Letter to the Repair Man

Dear Mr. Repair Man,

During a year of much appliance repair you have offered me a lot of unasked-for advice, and now, I want to return the favor.

You must become very frustrated with your customers. I'll bet you often have easy answers to a simple problems. No doubt you get impatient with clients who arrange an appointment -- only for you to arrive and push the “On” switch and have something run just fine. I feel your pain. Sometimes things aren’t really broken. You just have to show up to prove it. I know this. I am a Mom.

Perhaps your frustration leads you to believe that you should give a lot of advice. However, in my strongest words, I want you to hear something that would benefit both of us. Three words: “Don’t say it.” To further my point, I provide the following practical suggestions:

  • Do not look down the tube of my vacuum and then hold it up for my inspection as though the sticky goo stuck down there is a crime. It isn't.
  • Do not suggest how it would have been better for my carpets had I not let the red fruit punch leave the kitchen, or if my family stopped walking around barefoot in the house. These comments are neither helpful, nor constructive.
  • You do not need to ask if I’ve tried ‘unloading the dishwasher.’ Really. Let’s just assume the best.
  • Do not suggest which appliances are/ are not necessary. It is not helpful to tell me that I should “just use the microwave/convection oven” instead of fixing my large oven. I actually use my oven. Similarly, it’s not worthwhile to suggest that a trash compactor is "not necessary." Again, not helpful or constructive.
  • I don’t want to hear how I am supposed to retract the upper 1/3 of my vacuum tube after every use. I won't. This is tantamount to asking a cat to take up lap-swimming.
  • At no point is it beneficial to ask me, “Well, do you know how to start the dishwasher?” This only tempts me to ask you if you know how to use a wrench.
  • I don’t want to you to comment about the dry spaghetti, dead things, or legos under my stove. Similarly, there is no need to roll your eyes or mention how many socks, guitar picks, or gum wrappers you found under my washer and dryer. You can just think those things silently to yourself.
  • Yes, I do know where that stain came from.
  • No, I don't regularly remove the string from the roller in the vacuum head.
  • And, let’s just agree, the lint which is in my lint catcher right now is not proof that I never clean out my lint trap. It only means that I haven't yet cleaned it out today. If you do not believe this, it's best for you to just think it silently to yourself, and not speak it out loud.

Mr. Repair Man, maybe I’m overly sensitive. Maybe I’m prone to shame. I don’t know. But I can’t be the only one who feels this way. So, it'll be better for frazzled moms everywhere all if you just do what you do best, minus the advice. And we'll keep doing the same.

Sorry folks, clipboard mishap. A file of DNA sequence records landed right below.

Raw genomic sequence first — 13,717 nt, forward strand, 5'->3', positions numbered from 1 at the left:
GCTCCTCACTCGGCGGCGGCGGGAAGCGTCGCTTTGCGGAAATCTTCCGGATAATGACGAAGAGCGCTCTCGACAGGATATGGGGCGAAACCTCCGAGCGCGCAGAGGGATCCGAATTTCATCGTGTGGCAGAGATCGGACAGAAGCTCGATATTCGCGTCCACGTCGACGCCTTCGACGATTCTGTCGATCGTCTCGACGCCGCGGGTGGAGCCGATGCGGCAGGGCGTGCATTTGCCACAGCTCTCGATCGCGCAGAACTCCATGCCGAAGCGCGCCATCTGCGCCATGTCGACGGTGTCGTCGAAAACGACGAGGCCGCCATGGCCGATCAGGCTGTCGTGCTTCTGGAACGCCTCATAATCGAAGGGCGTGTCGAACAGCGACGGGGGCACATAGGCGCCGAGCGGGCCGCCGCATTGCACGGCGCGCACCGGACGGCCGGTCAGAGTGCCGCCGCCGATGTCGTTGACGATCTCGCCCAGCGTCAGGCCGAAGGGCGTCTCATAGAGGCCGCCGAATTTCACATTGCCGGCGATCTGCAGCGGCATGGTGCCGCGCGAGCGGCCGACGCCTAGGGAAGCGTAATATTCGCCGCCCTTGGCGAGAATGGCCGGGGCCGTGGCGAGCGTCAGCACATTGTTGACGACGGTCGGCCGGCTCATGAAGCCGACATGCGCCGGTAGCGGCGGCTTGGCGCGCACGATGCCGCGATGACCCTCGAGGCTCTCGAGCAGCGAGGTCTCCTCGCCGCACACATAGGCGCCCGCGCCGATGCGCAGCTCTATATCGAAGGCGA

Until the next machine stops ...

Fondest Regards,

Your Loyal Customer


Matt Parker said...

what a funny post! i loved it! and i loved that suddenly i don't quite feel as bad about the hardened jelly crusted on my kitchen chairs! ha ha.

Tassie said...

My addition, "And when you find out I'm a pastor, don't demand I explain why I think I'm going to heaven and then laugh at me for stumbling around, trying to figger out if you are already pissed off in general or just testing me. Really. Stick to fixing the ice cube maker."

Kelly said...

I love this post. I am definitely NOT one who follows all those crazy directions, and I am not sure that I know anyone who does. My home is always in a partial state of disrepair it seems...

Robert said...

a good appliance repair person will best avoid snarky comments and suggestions. simply listen. advice should be dispensed--even when suggesting simple solutions--sparingly and professionally.

they've seen people do and say some dumb things in regards to their appliances, so the technician is often jaded. yet they should still show patience and compassion. you don't need to let the customer know you think they're stupid. you want them to use your services again, after all.

so, yeah, i understand your witty post. it makes sense. at the same time, you definitely should have all your appliances maintained frequently. a little bit of effort on your part keeping the various parts and pieces clean and in good working order will save you the hassle of having to deal with appliance service personnel.

Kleigh (clAy) said...

@Tass: Thanks for the funny Ice Cube Maker comment.

@Kelly: Aren't we ALL in partial states of disrepair!

@Robert: You are HIRED! Thanks for speaking for true professionals.

CalebCKan said...


ann said...

i love that you speak to the doubts we all have as moms, whether or not we are doing well in this amazing thing of 'momness'. being fragile in random moments (often unexpected) and then have someone who doesn't even know me make comments that have the ability to undo me - ugh! along with the boys, having girls means a whole nother set of things to find under appliances, behind the dryer - - like huge clumps of long-hair balls!! oh, and don't forget the myriad of bobby pins i find EVERYwhere